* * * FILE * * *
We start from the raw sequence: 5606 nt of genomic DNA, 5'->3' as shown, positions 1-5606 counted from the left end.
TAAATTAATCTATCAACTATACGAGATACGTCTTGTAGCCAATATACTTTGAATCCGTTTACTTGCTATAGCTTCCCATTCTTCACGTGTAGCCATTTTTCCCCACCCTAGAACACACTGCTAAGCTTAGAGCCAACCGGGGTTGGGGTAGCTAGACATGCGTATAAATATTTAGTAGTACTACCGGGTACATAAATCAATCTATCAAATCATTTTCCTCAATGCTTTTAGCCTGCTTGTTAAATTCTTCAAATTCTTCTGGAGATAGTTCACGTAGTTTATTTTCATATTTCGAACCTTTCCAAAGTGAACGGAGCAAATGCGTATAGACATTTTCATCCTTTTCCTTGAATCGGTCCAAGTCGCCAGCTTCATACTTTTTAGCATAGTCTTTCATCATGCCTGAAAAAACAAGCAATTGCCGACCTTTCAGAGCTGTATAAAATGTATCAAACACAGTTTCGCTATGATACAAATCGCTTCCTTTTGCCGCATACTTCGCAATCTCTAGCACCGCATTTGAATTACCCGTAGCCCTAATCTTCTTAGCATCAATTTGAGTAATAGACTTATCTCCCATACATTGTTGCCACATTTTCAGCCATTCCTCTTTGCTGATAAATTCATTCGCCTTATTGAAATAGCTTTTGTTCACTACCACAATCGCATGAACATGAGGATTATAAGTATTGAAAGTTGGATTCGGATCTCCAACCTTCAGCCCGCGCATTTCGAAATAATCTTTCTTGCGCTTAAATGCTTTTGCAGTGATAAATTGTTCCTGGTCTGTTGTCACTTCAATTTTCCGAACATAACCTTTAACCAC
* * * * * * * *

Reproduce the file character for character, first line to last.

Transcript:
We start from the raw sequence: 5606 nt of genomic DNA, 5'->3' as shown, positions 1-5606 counted from the left end.
TAAATTAATCTATCAACTATACGAGATACGTCTTGTAGCCAATATACTTTGAATCCGTTTACTTGCTATAGCTTCCCATTCTTCACGTGTAGCCATTTTTCCCCACCCTAGAACACACTGCTAAGCTTAGAGCCAACCGGGGTTGGGGTAGCTAGACATGCGTATAAATATTTAGTAGTACTACCGGGTACATAAATCAATCTATCAAATCATTTTCCTCAATGCTTTTAGCCTGCTTGTTAAATTCTTCAAATTCTTCTGGAGATAGTTCACGTAGTTTATTTTCATATTTCGAACCTTTCCAAAGTGAACGGAGCAAATGCGTATAGACATTTTCATCCTTTTCCTTGAATCGGTCCAAGTCGCCAGCTTCATACTTTTTAGCATAGTCTTTCATCATGCCTGAAAAAACAAGCAATTGCCGACCTTTCAGAGCTGTATAAAATGTATCAAACACAGTTTCGCTATGATACAAATCGCTTCCTTTTGCCGCATACTTCGCAATCTCTAGCACCGCATTTGAATTACCCGTAGCCCTAATCTTCTTAGCATCAATTTGAGTAATAGACTTATCTCCCATACATTGTTGCCACATTTTCAGCCATTCCTCTTTGCTGATAAATTCATTCGCCTTATTGAAATAGCTTTTGTTCACTACCACAATCGCATGAACATGAGGATTATAAGTATTGAAAGTTGGATTCGGATCTCCAACCTTCAGCCCGCGCATTTCGAAATAATCTTTCTTGCGCTTAAATGCTTTTGCAGTGATAAATTGTTCCTGGTCTGTTGTCACTTCAATTTTCCGAACATAACCTTTAACCAC